The way farming is regulated will have to change after we leave the EU to take into account new trade considerations, according to an interim report published today.
The interim report by Dame Glenys Stacey, Chair of the Farm Inspection and Regulation Review (FIRR), recommends major simplification in how we regulate farming. Commissioned by Defra Secretary Michael Gove in February, it sets out the problems with the current system of farm regulation, largely borne out of the requirements of the Common Agricultural Policy (CAP).
It finds that farmers and regulators alike are exasperated by the demands of regulation, which are unduly precise and inflexible. As we leave the EU, there is an opportunity to rebuild trust between the regulating authority and the farmer, which would maintain high standard on farms and support farmers to comply, it says.
The Review estimates 150,000 farm inspections are carried out each year by multiple agencies such as the Rural Payments Agency, the Animal and Plant Health Agency, Natural England and local authorities just to meet the strict criteria of the CAP.
The report discusses the opportunity to use a ‘single field force’ to conduct more meaningful farm inspections, as part of a more flexible, proportionate regulation. A simpler and more targeted regulatory system would be an immensely powerful tool in achieving the government’s environmental objectives and supporting farmers to uphold standards, it says.
The report also addresses the Government’s desire for ‘a richer and better environment, and better animal health and welfare, with a better grip on endemic animal disease’.
“The way we regulate needs to change as a result. The Government wants a more dynamic and self-reliant industry, and the way we regulate should help rather than get in the way unnecessarily,” it says.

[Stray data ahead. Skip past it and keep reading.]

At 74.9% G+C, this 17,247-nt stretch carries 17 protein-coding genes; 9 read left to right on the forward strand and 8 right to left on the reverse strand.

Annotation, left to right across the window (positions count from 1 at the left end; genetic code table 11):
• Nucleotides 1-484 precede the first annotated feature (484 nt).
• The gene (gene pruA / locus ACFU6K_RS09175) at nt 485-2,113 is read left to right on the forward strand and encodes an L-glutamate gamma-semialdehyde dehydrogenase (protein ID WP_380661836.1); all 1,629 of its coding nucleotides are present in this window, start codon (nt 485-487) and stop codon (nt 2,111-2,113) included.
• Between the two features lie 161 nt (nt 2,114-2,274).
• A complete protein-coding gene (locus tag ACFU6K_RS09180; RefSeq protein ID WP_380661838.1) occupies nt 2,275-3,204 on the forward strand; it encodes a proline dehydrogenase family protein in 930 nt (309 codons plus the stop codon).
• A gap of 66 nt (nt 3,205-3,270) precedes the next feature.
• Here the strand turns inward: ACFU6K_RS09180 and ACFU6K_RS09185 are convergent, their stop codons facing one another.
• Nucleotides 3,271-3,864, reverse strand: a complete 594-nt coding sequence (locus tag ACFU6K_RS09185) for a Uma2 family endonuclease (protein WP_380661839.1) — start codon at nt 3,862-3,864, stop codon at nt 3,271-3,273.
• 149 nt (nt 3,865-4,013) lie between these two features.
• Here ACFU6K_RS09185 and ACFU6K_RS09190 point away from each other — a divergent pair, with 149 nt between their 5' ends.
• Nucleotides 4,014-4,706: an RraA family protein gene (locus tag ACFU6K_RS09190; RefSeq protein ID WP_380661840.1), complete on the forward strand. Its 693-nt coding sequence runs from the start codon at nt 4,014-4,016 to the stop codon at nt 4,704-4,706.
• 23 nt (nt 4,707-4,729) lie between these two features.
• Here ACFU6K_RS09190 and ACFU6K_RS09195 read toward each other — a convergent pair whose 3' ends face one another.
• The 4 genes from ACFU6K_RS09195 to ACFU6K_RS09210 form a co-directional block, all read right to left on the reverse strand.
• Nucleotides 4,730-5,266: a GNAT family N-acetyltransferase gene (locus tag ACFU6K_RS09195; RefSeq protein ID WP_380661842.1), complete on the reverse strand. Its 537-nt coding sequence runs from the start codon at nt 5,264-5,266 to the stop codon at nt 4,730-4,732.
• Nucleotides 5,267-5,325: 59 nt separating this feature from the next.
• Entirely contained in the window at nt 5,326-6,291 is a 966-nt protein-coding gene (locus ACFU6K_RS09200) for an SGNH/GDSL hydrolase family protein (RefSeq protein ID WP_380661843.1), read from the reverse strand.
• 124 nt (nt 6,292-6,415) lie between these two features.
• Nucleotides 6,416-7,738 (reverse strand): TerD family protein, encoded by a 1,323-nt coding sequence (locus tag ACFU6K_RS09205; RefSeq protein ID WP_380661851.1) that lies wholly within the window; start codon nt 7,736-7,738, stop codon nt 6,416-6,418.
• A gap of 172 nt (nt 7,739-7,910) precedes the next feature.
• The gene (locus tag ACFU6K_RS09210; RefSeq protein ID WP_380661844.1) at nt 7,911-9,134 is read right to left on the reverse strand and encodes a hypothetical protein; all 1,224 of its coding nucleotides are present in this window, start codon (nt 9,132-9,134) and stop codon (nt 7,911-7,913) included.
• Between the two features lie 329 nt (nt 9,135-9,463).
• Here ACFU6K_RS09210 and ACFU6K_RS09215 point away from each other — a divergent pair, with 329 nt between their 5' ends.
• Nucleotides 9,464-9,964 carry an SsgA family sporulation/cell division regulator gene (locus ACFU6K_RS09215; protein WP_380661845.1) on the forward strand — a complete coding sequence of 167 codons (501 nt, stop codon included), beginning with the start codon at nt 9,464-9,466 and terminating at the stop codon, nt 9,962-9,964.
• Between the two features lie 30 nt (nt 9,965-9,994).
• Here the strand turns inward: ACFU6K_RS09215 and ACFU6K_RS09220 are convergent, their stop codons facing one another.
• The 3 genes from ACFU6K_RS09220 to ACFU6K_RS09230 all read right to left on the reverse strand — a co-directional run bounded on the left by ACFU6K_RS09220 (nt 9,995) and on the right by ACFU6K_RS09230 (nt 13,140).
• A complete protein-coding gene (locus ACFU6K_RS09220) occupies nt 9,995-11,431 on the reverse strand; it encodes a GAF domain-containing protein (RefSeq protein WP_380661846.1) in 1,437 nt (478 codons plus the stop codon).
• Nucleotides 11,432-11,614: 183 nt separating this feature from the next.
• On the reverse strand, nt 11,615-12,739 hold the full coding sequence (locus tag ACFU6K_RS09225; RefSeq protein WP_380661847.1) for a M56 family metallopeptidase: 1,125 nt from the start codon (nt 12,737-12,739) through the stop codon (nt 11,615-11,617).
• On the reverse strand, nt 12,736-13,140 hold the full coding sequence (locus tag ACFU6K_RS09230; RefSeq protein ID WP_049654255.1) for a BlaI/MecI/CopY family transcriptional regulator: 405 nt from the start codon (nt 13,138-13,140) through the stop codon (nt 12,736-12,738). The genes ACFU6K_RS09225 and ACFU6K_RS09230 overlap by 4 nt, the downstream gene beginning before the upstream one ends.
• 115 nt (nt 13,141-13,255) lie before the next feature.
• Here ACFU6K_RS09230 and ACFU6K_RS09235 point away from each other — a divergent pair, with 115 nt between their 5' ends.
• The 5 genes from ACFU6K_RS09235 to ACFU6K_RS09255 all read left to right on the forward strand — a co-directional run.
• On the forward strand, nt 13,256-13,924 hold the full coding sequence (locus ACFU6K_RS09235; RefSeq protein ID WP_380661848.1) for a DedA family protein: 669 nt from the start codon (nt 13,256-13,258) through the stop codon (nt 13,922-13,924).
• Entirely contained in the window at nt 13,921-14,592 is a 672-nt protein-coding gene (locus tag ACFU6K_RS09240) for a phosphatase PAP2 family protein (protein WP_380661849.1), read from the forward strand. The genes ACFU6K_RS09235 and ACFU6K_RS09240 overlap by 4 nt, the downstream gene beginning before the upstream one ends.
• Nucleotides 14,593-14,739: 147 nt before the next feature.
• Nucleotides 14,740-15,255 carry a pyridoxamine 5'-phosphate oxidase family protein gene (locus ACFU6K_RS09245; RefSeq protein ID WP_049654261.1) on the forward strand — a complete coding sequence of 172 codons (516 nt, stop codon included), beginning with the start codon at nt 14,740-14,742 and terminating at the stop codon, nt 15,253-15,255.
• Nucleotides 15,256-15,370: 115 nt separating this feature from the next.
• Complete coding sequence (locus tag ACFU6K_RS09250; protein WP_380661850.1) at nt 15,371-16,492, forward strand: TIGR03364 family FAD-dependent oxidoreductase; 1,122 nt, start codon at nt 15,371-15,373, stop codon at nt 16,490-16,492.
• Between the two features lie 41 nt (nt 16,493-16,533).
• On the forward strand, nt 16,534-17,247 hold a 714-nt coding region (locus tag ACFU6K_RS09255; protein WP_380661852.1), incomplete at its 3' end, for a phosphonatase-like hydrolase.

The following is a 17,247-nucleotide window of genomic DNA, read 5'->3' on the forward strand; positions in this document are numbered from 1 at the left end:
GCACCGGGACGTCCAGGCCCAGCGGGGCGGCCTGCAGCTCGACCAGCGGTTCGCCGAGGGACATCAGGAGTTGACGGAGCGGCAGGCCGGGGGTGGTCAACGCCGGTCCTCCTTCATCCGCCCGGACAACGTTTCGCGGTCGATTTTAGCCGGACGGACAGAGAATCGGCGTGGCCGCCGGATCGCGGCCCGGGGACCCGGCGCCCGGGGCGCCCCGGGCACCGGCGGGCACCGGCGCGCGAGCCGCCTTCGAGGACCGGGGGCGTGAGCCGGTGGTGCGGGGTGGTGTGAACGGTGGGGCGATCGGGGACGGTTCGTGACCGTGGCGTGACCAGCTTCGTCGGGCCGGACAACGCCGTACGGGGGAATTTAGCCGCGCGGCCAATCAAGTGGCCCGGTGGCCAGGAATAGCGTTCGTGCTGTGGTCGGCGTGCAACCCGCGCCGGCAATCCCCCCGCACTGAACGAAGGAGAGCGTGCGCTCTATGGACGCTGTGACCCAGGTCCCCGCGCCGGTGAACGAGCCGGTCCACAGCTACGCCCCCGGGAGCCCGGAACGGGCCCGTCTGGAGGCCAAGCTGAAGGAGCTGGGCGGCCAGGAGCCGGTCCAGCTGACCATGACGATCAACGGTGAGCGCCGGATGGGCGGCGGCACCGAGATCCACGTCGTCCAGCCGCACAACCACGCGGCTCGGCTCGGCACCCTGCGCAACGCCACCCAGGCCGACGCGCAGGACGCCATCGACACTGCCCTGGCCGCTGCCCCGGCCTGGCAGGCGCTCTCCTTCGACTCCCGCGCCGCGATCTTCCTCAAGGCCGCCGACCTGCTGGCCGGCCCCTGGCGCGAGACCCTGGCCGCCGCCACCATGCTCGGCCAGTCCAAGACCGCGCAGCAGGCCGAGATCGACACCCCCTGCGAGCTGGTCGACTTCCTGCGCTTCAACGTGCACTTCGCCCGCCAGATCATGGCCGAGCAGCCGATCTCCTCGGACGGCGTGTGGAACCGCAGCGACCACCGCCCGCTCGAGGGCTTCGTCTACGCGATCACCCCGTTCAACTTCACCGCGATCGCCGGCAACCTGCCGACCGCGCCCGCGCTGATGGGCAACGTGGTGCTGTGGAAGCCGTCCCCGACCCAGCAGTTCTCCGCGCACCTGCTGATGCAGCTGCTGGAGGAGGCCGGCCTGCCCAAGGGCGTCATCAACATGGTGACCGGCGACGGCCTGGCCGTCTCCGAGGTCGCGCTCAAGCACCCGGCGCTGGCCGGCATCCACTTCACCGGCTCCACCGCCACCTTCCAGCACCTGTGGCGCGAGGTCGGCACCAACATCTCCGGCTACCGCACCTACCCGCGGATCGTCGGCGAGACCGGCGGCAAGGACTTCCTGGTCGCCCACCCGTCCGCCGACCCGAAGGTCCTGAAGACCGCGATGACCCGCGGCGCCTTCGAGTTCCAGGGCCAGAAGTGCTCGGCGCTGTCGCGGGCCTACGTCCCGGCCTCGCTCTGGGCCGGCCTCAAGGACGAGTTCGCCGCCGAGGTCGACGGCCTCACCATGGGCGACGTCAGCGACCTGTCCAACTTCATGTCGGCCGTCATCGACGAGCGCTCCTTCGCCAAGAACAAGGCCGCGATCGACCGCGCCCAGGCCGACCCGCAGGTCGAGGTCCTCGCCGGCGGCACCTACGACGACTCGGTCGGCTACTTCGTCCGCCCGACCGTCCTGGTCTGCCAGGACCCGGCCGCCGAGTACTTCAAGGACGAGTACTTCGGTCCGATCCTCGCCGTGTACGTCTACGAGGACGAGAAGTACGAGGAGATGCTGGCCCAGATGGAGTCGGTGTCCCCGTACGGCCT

As we leave the EU, trade considerations will be ‘exceptionally important in future’, the report adds, a reference to the Government’s desire to forge new trade deals and the questions this raises about maintaining UK standards.
“The regulator will need to hone, nurture and adapt standards to best deliver the aims of regulation, with one of those aims being to facilitate agricultural trade. Upon leaving the European Union, the way we regulate needs to be flexible and adaptive, and entirely in tune with the market,” the report states.
The report concludes that farming legislation has evolved in a ‘piecemeal way’ over many years. “Farmers face an unduly extensive and complex array of regulatory requirements. Some of those requirements seem illogical as well as inflexible, bringing farming regulation into disrepute,” it says.
The Review is due to complete its work by the end of this year and will publish a final report with recommendations.
Dame Glenys said: “Farmers have long been frustrated by the way farms are regulated. As we leave the EU and as government sets out new expectations for farming, we have a unique opportunity to transform the way we do things.
“This interim report sets out a direction of travel for farming regulation. We do not suggest piecemeal adjustments. Instead we think more radical change is necessary, to make the most of the opportunity we have now, and to best enable farmers to produce and market food while also meeting the other expectations government has of farming.’
Mr Gove said: “Dame Glenys makes a thorough and compelling case for fundamental changes to the existing inspection and regulation framework. The regulation on farmers under the CAP has imposed an extra bureaucratic headache on farmers, with no room to recognise innovation or good intent.”